The report highlighted “bright spots” of engagement, such as San Diego Unified’s translation of LCAP presentations into seven languages, Sacramento City Unified’s series of community listening sessions on how to support high-needs students, and Los Angeles Unified’s agreement to expand its Black Student Achievement Plan based on students’ suggestions.

But Alma Cervantes can testify that it can take years to build effective parent engagement by breaking down school districts’ resistance and building the confidence of low-income parents to view themselves as partners “in developing strategies that get to the root causes of inequities for students.”

Cervantes is the regional education equity and justice director of the nonprofit Building Healthy Communities-Monterey County, which has focused its work in Salinas and small school districts in Soledad and Alisal, where parents now elect school representatives to the District Advisory Committee and conduct parent training.

“Districts don’t have the bandwidth and capacity to really understand community engagement because it creates more work to step out of your comfort zone and create a culture of belonging,” she said.

Every school should be required to have a year-round work plan for parent engagement, with goals, deliverables and timeframes, she said. Otherwise, parents will feel overlooked by a district’s rush every June to pass an LCAP, she said.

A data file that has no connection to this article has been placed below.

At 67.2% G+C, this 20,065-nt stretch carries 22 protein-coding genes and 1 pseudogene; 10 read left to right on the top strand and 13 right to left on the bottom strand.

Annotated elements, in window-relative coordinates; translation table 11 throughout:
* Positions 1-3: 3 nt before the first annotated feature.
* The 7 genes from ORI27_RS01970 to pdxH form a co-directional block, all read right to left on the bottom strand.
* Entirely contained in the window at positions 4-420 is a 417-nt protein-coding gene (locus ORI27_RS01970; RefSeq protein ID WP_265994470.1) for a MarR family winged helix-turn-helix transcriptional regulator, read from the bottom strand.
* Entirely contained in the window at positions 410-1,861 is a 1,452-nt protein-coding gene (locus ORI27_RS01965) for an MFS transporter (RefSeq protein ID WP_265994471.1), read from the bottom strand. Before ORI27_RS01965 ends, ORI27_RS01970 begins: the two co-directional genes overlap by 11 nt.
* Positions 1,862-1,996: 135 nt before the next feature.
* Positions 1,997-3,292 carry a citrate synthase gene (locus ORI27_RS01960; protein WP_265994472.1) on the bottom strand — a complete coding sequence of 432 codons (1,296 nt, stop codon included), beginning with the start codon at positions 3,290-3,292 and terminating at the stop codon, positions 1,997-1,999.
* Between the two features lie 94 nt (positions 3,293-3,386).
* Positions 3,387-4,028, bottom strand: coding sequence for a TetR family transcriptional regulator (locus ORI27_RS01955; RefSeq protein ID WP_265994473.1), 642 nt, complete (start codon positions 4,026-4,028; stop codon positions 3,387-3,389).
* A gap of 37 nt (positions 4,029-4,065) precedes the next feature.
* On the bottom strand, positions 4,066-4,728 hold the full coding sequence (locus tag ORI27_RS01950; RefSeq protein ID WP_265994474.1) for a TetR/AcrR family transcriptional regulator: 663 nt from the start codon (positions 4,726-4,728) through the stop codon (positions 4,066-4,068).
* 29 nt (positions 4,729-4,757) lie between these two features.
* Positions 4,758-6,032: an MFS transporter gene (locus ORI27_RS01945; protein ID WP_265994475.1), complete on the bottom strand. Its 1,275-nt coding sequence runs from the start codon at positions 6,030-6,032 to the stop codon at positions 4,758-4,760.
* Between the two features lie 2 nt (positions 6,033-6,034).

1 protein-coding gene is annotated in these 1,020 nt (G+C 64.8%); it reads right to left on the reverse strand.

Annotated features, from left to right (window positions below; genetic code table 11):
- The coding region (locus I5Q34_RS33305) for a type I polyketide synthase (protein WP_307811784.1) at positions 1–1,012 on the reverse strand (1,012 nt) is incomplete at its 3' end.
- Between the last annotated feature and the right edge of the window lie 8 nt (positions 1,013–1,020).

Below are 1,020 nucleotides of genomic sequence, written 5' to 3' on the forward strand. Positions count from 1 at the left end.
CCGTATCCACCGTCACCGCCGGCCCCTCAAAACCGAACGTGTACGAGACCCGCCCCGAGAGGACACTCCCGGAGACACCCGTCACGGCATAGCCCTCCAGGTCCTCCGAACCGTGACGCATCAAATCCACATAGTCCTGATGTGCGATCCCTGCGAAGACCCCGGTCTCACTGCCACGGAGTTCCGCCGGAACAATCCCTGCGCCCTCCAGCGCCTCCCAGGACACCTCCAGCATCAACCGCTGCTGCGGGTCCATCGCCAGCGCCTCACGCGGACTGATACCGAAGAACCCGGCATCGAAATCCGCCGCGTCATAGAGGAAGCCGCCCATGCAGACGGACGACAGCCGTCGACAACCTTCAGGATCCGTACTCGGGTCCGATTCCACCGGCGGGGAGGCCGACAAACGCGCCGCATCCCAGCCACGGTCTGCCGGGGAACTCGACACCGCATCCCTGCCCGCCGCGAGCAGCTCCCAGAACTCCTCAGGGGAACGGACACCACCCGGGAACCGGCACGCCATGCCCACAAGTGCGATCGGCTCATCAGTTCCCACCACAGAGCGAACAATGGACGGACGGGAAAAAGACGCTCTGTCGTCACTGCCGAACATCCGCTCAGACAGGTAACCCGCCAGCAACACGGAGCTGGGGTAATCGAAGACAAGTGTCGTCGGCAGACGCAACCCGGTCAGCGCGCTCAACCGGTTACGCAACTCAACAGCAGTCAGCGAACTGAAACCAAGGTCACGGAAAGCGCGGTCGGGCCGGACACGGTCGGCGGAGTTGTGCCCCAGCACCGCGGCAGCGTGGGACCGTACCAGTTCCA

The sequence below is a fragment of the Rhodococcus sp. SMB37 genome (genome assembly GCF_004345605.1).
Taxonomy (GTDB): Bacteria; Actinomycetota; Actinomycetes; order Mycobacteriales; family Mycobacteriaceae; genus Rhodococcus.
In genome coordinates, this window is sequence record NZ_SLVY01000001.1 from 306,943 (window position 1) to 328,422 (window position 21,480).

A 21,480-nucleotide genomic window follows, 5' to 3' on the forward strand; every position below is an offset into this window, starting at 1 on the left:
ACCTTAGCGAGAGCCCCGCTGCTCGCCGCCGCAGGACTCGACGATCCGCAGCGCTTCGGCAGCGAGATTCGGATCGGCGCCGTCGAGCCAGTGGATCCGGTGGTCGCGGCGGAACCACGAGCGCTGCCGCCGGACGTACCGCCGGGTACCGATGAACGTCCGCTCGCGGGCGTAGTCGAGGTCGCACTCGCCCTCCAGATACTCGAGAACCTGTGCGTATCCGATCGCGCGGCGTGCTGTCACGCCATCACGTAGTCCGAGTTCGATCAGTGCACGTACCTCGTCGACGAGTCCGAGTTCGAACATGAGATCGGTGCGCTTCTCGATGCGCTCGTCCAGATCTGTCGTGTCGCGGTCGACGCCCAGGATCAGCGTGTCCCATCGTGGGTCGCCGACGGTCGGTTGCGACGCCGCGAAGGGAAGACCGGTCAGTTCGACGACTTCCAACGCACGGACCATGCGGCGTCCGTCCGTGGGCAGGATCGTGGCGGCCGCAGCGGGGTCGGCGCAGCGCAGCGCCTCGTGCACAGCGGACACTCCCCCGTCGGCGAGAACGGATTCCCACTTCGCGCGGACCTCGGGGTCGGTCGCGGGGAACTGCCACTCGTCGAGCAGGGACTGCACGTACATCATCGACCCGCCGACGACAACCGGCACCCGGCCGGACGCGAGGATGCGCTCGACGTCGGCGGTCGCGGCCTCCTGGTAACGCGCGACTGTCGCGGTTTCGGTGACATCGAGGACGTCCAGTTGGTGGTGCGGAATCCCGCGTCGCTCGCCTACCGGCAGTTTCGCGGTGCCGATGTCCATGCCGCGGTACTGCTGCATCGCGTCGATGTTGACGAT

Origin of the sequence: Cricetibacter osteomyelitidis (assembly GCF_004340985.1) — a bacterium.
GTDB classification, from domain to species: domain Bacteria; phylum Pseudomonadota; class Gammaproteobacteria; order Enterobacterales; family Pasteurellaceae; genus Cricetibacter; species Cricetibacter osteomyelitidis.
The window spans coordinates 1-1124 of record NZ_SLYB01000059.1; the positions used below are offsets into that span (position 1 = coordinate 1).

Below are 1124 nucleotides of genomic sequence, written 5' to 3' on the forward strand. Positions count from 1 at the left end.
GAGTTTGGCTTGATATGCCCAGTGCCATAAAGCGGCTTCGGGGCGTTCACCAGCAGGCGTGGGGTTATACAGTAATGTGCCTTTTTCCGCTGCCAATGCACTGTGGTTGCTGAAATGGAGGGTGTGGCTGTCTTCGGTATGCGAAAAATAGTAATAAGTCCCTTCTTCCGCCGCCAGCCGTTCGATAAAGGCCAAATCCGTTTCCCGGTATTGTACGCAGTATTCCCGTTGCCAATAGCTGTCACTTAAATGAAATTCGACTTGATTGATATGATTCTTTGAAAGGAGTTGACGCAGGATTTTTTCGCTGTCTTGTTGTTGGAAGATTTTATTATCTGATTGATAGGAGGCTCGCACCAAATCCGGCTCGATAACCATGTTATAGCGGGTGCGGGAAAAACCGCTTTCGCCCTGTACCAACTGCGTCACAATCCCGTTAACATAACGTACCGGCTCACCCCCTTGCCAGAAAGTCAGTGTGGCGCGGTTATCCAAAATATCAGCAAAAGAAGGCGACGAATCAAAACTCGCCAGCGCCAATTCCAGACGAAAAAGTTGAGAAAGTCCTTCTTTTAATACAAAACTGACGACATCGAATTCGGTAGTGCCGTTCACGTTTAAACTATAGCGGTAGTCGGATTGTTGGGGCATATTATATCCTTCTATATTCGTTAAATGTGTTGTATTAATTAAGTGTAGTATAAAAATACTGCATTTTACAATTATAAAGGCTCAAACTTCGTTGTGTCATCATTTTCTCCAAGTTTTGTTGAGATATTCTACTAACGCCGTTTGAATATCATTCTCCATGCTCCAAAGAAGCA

How widespread are problems?

Researchers examined 72 LCAPs for 2022-23, including all districts in Monterey and San Bernardino counties. Researchers intensely focused on 20 districts; they included the state’s four largest districts — Los Angeles, San Diego, Fresno and Long Beach, as well as Oakland and two small districts: Del Norte Unified in Del Norte County and Loleta Union Elementary School Distinct in Humboldt County.

 Among the findings:

  • Nearly a quarter of the districts budgeted less funding for services for high-needs students than the amount of funding they received for those students.
  • Although districts are required to include base funding when explaining how they are meeting the eight state priorities, 51 districts (71%) included less than half of their budget in the LCAP.
  • Districts frequently bundled large amounts of spending on multiple programs, making it hard to know how money would be spent. As an example, Anaheim Union High School District said it would spend $15.9 million on staff “to support the mental, physical, behavioral and emotional health of vulnerable students to reduce student suspensions, improve student learning, and promote well-being,” according to the report.